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Copper Market Steadies As Peru Strike Picture Blurs

November 11, 1988

Undated (AP) _ Copper futures prices closed mixed Friday on New York’s Commodity Exchange after a steep morning sell-off as prospects for settlement of a 3 1/2 -week-old nationwide miners’ strike in Peru appeared to diminish.

On other markets, in generally light Veterans’ Day trading, precious metals were mixed; stock-index futures fell sharply; grains and soybeans were mostly lower; energy futures were mixed; cattle futures were lower and pork futures were mixed.

Copper settled 1.65 cents lower to .10 cent higher with the contract for spot delivery at $1.432 a pound and the active December contract at $1.351 a pound.

The December contract’s dramatic recovery from a 5.45-cent decline early in the session suggested the bull market for copper may not be over despite Thursday’s steep losses of nearly 9 cents a pound, analysts said.

″The fact that the market closed so much off its lows today, on Friday, when you normally would get a lot of nervous selling ahead of the weekend, is very constructive,″ said Bernard Savaiko, metals market analyst with PaineWebber Inc. in New York.

Thursday’s decline was sparked by reports that the Southern Peru Copper Co., the largest copper-mining firm in the world’s sixth-largest copper- producing nation, had come to contract terms with some of its non-mining employees.

It appeared on Thursday that a settlement with the miners also was imminent. But on Friday, Southern Peru miners reportedly rejected the company’s offer of substantial wage increases.

″The miners want to have a united front - they want a united mine workers’ union and they want a nationwide settlement,″ Savaiko said.

The Peruvian strike has been a major factor in spot copper’s rise from about $1 a pound in August to the recent record high of $1.538. But copper supplies have been growing tighter for about 1 1/2 years, and that situation is expected to continue.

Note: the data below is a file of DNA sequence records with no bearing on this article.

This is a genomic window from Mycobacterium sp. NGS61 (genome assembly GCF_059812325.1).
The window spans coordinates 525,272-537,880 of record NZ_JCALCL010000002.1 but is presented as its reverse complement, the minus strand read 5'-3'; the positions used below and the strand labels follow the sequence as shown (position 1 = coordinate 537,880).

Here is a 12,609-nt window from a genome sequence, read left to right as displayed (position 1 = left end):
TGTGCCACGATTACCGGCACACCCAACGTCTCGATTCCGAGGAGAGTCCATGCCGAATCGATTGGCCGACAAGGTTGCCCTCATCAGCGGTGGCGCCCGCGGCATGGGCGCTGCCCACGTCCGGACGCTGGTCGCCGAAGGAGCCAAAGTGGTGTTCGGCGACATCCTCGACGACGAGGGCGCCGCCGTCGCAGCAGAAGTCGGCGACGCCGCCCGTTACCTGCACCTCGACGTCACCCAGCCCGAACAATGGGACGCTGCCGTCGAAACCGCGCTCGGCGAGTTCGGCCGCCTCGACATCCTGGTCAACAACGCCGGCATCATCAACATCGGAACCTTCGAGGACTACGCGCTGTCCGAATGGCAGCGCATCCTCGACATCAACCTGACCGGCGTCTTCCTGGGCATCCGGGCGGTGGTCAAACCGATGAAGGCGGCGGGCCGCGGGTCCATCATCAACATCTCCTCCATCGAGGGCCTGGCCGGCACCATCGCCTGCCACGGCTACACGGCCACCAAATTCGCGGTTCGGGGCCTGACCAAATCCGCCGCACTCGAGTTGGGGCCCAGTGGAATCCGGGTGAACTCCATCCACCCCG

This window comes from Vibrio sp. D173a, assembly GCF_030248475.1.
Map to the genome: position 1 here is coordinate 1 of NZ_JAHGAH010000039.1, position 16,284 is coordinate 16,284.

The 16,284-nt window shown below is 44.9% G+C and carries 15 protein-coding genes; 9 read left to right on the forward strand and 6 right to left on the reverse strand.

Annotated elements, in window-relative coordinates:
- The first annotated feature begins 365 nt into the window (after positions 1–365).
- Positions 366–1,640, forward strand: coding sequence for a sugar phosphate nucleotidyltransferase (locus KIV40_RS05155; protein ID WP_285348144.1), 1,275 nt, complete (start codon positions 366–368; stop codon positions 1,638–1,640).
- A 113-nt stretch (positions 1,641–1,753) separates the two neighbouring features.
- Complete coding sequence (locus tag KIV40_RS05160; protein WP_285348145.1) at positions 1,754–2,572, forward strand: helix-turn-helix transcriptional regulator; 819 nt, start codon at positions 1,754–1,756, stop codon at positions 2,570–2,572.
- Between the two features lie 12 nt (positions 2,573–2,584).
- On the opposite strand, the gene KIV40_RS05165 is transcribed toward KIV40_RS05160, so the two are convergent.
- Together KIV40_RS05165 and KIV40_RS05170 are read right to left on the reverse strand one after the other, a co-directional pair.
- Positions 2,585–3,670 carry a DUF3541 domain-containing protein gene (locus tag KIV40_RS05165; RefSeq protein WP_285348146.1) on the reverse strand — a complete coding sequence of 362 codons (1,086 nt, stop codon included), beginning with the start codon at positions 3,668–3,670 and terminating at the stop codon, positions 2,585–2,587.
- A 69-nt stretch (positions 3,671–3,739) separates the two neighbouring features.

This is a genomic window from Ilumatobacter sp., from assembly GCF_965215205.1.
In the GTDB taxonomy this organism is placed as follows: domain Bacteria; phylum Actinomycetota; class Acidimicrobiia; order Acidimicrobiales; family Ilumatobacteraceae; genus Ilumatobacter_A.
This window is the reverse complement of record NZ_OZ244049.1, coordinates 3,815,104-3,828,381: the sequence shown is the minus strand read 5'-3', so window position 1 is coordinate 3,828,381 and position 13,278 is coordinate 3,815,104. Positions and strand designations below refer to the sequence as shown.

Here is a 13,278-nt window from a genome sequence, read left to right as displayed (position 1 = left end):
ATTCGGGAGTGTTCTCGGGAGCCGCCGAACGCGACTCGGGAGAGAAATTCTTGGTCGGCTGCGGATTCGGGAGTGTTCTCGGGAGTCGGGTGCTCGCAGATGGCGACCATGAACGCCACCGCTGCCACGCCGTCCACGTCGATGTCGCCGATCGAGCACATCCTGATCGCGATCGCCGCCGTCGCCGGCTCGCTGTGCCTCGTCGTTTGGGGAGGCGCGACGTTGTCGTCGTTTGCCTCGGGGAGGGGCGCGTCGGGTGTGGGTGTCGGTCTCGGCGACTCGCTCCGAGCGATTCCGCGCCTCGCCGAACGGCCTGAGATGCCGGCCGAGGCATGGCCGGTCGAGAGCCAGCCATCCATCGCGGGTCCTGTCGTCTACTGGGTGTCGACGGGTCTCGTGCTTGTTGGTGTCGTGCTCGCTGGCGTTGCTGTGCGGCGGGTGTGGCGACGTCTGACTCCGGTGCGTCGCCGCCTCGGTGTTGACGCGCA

With the Peruvian picture turning muddy, traders were looking ahead to Monday’s weekly report on London Metal Exchange warehouse stocks of copper.

Savaiko saisd the exchange is expected to report a 5,000- to 7,000-metric- ton decline in its copper stocks in the past week.

Precious metals futures were mixed on the Comex, with gold up moderately and silver slightly lower.

The light activity and narrow trading ranges were surprising in light of the dollar’s weakness and the stock market’s plunge, analysts said.

Gold settled $2.30 to $2.60 higher with December at $423.10 a troy ounce; silver was 2.2 cents lower across the board with December at $6.418 a troy ounce.

Stock-index futures moved sharply lower on the Chicago Mercantile Exchange, pressured by the declining dollar and investor concerns about the economy, analysts said.

Standard & Poor’s 500 stock-index futures settled 5.50 points to 5.76 points lower with the December contract at 268.60.

Corn and soybean futures finished substantially lower on the Chicago Board of Trade amid disappointment over the slow pace of export sales of those commodities.

But wheat futures finished mixed on indications of growing foreign demand for U.S. wheat, analysts said.

Wheat settled 3 1/2 cents lower to 1 1/2 cents higher with December at $4.21 3/4 a bushel; corn was 4 3/4 cents lower to 1/2 cent higher with December at $2.69 3/4 a bushel; oats were 2 1/2 cents to 3 3/4 cents lower with December at $2.12 1/4 a bushel; soybeans were 1 1/2 cents to 11 1/2 cents lower with November at $7.61 1/2 a bushel.

Energy futures finished the week mixed on the New York Mercantile Exchange on continuing concern about the OPEC meetings coming up later this month, analysts said.

West Texas Intermediate crude oil settled 3 cents to 11 cents lower with February at $13.87 a barrel; heating oil was .13 cent to .27 cent higher with December at 44.01 cents a gallon; and unleaded gasoline was .05 cent to .75 cent lower with December at 46.65 cents a gallon.

On the Chicago Mercantile Exchange, cattle futures were mostly lower on sluggish cash fundamentals and renewed concerns that the European Economic Community would ban imports of U.S. meats containing growth hormones, analysts said.

Hog futures fell on expectations that marketings would increase sharply next week while frozen pork bellies contracts were supported by technical factors.

Live cattle settled .20 cent to .60 cent lower with December at 72.27 cents a pound; feeder cattle were .10 cent lower to .25 cent higher with November at 81.35 cents a pound; hogs were .22 cent lower to .10 cent higher with December at 40.50 cents a pound; and frozen pork bellies were .08 cent to .30 cent higher with February at 44.35 cents a pound.

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